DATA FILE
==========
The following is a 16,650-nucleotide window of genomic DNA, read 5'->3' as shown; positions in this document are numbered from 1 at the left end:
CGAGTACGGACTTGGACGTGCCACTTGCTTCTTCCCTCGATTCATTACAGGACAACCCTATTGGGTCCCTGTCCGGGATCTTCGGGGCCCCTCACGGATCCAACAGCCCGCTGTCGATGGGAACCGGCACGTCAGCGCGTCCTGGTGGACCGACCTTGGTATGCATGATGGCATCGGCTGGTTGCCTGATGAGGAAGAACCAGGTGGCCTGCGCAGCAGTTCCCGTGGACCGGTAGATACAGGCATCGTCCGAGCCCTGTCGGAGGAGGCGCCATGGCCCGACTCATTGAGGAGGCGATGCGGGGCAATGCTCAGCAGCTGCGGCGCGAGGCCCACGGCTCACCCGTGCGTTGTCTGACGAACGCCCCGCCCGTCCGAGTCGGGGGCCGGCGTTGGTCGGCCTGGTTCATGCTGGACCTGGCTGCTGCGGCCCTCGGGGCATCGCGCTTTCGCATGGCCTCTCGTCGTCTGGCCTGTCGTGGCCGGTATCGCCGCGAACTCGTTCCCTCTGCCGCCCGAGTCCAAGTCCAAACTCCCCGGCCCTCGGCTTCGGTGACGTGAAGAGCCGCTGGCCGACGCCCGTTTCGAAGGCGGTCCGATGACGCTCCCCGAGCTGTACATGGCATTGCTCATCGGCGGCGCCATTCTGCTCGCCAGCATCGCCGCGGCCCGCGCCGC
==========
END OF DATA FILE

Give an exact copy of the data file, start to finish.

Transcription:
The following is a 16,650-nucleotide window of genomic DNA, read 5'->3' as shown; positions in this document are numbered from 1 at the left end:
CGAGTACGGACTTGGACGTGCCACTTGCTTCTTCCCTCGATTCATTACAGGACAACCCTATTGGGTCCCTGTCCGGGATCTTCGGGGCCCCTCACGGATCCAACAGCCCGCTGTCGATGGGAACCGGCACGTCAGCGCGTCCTGGTGGACCGACCTTGGTATGCATGATGGCATCGGCTGGTTGCCTGATGAGGAAGAACCAGGTGGCCTGCGCAGCAGTTCCCGTGGACCGGTAGATACAGGCATCGTCCGAGCCCTGTCGGAGGAGGCGCCATGGCCCGACTCATTGAGGAGGCGATGCGGGGCAATGCTCAGCAGCTGCGGCGCGAGGCCCACGGCTCACCCGTGCGTTGTCTGACGAACGCCCCGCCCGTCCGAGTCGGGGGCCGGCGTTGGTCGGCCTGGTTCATGCTGGACCTGGCTGCTGCGGCCCTCGGGGCATCGCGCTTTCGCATGGCCTCTCGTCGTCTGGCCTGTCGTGGCCGGTATCGCCGCGAACTCGTTCCCTCTGCCGCCCGAGTCCAAGTCCAAACTCCCCGGCCCTCGGCTTCGGTGACGTGAAGAGCCGCTGGCCGACGCCCGTTTCGAAGGCGGTCCGATGACGCTCCCCGAGCTGTACATGGCATTGCTCATCGGCGGCGCCATTCTGCTCGCCAGCATCGCCGCGGCCCGCGCCGC